In a diaper intended to be used by a person lying on the back, the absorbent core is simply reversed, so that the fluid distribution layer 17 is located in the crotch region 7 and the front region 5 of the article and the fluid barrier member 19 is arranged to cover the transverse rear edges of the receiving and distribution layers 16 and 17.
In the embodiment shown in
The distribution layer 17 in
A pair of absorbent cores according to the embodiment shown in
One absorbent core (sample core) was provided with a fluid barrier member 19 as shown in
The two absorbent cores were placed in a test apparatus in an inclined position as shown in
Weight front fluid
Weight rear fluid
storage layer (g)
storage layer (g)
As is seen from these results the presence of the fluid barrier member 19 was effective in having a large part of the liquid that was absorbed by the reference core distributed into the rear fluid storage layer 18 b. A major part of the distribution of liquid from the fluid receiving layer 16 to the rear liquid storage layer 18 b takes place by way of the liquid distribution layer 17. Part of the liquid deposited on the fluid receiving layer 16 is transported directly to especially the front fluid storage layer 18 a, and in the reference core a major amount of the liquid goes this way, while in the sample core the fluid barrier member 19 was effective in reducing this amount and instead forced the major part of the liquid to be distributed via the fluid distribution layer 17 to the rear fluid storage layer 18 b. A better utilization of the available absorbent material is achieved by this, which reduces the risk for leakage.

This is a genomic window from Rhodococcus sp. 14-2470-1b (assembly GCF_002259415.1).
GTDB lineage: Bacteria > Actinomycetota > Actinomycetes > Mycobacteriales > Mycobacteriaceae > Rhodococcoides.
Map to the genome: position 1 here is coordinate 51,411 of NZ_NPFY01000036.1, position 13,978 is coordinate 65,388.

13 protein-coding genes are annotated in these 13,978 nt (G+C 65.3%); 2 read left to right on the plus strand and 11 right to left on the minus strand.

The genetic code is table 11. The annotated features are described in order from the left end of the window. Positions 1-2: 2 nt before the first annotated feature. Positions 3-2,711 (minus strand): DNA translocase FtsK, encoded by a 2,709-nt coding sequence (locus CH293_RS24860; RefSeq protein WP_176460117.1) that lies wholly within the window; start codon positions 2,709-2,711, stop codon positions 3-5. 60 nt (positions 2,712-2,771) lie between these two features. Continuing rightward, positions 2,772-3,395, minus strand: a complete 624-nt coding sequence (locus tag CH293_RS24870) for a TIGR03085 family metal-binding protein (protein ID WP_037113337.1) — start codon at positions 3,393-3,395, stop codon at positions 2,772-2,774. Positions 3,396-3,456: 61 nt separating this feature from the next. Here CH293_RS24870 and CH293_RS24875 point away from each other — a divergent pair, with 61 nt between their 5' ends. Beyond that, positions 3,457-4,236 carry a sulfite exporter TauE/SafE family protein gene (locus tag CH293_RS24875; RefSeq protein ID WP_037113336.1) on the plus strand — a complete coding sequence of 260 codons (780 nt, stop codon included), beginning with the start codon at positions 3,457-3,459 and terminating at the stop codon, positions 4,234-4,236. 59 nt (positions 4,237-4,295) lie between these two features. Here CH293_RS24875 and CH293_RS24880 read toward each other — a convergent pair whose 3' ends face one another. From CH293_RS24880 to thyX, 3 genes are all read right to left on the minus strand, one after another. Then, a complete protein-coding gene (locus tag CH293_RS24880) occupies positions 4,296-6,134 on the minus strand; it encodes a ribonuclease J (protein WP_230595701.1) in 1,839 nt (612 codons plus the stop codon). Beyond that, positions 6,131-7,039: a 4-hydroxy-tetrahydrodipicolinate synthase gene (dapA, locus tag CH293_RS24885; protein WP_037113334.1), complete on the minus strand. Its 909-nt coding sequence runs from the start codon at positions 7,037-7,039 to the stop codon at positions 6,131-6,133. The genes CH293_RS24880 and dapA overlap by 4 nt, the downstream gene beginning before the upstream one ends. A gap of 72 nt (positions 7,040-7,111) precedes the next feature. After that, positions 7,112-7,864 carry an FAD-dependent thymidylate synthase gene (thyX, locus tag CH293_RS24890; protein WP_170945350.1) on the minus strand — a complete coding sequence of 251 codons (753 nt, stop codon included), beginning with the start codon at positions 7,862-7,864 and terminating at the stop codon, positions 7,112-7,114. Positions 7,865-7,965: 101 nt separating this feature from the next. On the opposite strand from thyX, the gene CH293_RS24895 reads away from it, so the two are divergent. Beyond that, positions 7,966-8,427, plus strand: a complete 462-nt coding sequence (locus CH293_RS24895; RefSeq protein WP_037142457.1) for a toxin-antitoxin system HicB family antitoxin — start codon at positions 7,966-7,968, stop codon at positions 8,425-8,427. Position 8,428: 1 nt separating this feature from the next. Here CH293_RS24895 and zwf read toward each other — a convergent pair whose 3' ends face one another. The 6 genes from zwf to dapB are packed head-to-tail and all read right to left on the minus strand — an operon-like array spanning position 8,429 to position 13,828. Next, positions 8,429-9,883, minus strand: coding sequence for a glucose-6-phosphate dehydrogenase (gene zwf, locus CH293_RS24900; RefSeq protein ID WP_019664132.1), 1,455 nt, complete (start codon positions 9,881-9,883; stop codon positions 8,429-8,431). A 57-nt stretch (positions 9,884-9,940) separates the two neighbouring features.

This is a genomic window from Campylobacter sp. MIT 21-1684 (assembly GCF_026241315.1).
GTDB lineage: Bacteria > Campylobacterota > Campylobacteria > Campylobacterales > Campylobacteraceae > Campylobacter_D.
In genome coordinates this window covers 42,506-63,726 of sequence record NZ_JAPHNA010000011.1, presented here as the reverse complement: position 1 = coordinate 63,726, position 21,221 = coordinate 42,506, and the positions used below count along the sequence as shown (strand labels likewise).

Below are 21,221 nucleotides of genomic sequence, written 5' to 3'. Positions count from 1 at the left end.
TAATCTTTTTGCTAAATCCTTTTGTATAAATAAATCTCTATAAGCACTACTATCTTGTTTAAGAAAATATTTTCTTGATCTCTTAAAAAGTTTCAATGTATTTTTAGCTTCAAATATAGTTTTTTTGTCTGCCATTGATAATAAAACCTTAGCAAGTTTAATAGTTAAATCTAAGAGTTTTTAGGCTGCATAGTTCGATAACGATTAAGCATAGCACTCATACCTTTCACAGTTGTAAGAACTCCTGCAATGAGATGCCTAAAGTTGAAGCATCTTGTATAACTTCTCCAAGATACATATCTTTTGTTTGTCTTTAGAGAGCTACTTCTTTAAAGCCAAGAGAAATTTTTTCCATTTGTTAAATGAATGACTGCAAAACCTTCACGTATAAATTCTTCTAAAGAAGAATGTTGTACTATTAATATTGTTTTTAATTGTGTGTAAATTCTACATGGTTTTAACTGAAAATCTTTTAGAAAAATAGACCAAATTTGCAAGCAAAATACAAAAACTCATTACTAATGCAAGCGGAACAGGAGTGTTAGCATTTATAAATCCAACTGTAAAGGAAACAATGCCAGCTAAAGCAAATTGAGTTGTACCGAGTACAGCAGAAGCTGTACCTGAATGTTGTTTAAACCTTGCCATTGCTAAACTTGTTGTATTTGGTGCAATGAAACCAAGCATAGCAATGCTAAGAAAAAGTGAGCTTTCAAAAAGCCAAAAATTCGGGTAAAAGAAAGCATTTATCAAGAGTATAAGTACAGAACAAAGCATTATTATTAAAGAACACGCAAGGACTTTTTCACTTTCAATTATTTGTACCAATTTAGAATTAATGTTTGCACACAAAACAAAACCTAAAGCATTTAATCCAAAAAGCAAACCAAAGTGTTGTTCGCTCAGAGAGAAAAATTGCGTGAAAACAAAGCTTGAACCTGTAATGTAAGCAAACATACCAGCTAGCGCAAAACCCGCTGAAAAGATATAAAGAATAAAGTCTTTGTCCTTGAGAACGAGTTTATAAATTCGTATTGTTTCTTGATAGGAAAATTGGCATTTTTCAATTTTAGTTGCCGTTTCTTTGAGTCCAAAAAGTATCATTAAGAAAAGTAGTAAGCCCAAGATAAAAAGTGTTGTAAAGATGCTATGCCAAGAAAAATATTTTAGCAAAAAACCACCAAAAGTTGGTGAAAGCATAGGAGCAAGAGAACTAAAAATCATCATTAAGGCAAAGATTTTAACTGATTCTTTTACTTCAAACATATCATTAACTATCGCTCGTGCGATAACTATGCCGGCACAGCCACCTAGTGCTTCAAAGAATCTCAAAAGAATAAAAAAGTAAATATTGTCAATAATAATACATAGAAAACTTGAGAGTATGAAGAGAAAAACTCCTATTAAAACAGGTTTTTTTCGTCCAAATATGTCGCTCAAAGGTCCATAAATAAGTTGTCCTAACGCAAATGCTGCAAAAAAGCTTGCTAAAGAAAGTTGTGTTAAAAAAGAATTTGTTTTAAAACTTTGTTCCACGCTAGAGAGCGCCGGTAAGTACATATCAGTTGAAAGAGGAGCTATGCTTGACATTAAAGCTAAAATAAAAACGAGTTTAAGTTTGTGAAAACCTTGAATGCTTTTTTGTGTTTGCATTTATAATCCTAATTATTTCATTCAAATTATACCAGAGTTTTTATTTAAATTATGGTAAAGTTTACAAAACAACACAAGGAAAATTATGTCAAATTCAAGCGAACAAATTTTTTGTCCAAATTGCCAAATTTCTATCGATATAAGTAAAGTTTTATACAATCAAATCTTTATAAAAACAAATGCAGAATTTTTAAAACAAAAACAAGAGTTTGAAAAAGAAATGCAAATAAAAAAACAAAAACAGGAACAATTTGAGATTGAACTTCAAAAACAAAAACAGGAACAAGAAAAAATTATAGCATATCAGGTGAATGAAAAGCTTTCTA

Although only preferred embodiments are specifically illustrated and described herein, it will be appreciated that many modifications and variations of the present invention are possible in light of the above teachings and within the purview of the appended claims without departing from the spirit and intended scope of the invention.
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|Citing Patent||Filing date||Publication date||Applicant||Title|
|US8292863||Oct 21, 2009||Oct 23, 2012||Donoho Christopher D||Disposable diaper with pouches|
|US9161868||Aug 31, 2010||Oct 20, 2015||Kimberly-Clark Worldwide, Inc.||Removal of colored substances from aqueous liquids|
|US9161869||Mar 27, 2013||Oct 20, 2015||Kimberly-Clark Worldwide, Inc.||Absorbent articles with decolorizing agents|
|U.S. Classification||604/385.101, 604/380, 604/378, 604/385.23, 604/379|
|Cooperative Classification||A61F13/53743, A61F13/53717, A61F13/539, A61F2013/53097, A61F13/53713|
|European Classification||A61F13/539, A61F13/537B4, A61F13/537B2, A61F13/537C|
|Nov 4, 2003||AS||Assignment|
Owner name: SCA HYGIENE PRODUCTS AB, SWEDEN
Free format text: ASSIGNMENT OF ASSIGNORS INTEREST;ASSIGNORS:GUIDOTTI, TED;ANDERSSON, MIKAEL;REEL/FRAME:014792/0980
Effective date: 20031017
|May 21, 2012||REMI||Maintenance fee reminder mailed|
|Oct 7, 2012||LAPS||Lapse for failure to pay maintenance fees|
|Nov 27, 2012||FP||Expired due to failure to pay maintenance fee|
Effective date: 20121007